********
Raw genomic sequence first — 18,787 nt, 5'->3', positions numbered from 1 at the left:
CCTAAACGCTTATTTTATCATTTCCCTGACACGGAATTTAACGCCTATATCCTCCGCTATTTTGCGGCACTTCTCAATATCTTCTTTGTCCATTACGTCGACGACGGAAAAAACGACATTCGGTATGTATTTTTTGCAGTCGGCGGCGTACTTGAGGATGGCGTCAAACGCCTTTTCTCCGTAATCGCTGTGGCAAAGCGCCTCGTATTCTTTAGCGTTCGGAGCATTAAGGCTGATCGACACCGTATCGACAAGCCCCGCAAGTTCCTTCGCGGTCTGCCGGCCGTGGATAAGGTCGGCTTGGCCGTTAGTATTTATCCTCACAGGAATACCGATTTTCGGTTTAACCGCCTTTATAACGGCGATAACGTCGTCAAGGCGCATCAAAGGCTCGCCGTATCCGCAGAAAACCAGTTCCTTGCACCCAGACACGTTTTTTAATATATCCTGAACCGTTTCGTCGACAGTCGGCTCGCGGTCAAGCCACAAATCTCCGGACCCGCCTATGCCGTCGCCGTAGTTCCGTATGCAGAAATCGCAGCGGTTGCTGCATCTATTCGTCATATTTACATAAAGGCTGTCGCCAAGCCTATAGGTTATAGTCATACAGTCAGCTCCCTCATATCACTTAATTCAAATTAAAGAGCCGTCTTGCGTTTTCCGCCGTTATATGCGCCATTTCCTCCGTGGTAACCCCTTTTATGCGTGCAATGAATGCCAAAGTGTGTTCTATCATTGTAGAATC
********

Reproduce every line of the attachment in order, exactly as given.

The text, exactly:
Raw genomic sequence first — 18,787 nt, 5'->3', positions numbered from 1 at the left:
CCTAAACGCTTATTTTATCATTTCCCTGACACGGAATTTAACGCCTATATCCTCCGCTATTTTGCGGCACTTCTCAATATCTTCTTTGTCCATTACGTCGACGACGGAAAAAACGACATTCGGTATGTATTTTTTGCAGTCGGCGGCGTACTTGAGGATGGCGTCAAACGCCTTTTCTCCGTAATCGCTGTGGCAAAGCGCCTCGTATTCTTTAGCGTTCGGAGCATTAAGGCTGATCGACACCGTATCGACAAGCCCCGCAAGTTCCTTCGCGGTCTGCCGGCCGTGGATAAGGTCGGCTTGGCCGTTAGTATTTATCCTCACAGGAATACCGATTTTCGGTTTAACCGCCTTTATAACGGCGATAACGTCGTCAAGGCGCATCAAAGGCTCGCCGTATCCGCAGAAAACCAGTTCCTTGCACCCAGACACGTTTTTTAATATATCCTGAACCGTTTCGTCGACAGTCGGCTCGCGGTCAAGCCACAAATCTCCGGACCCGCCTATGCCGTCGCCGTAGTTCCGTATGCAGAAATCGCAGCGGTTGCTGCATCTATTCGTCATATTTACATAAAGGCTGTCGCCAAGCCTATAGGTTATAGTCATACAGTCAGCTCCCTCATATCACTTAATTCAAATTAAAGAGCCGTCTTGCGTTTTCCGCCGTTATATGCGCCATTTCCTCCGTGGTAACCCCTTTTATGCGTGCAATGAATGCCAAAGTGTGTTCTATCATTGTAGAATC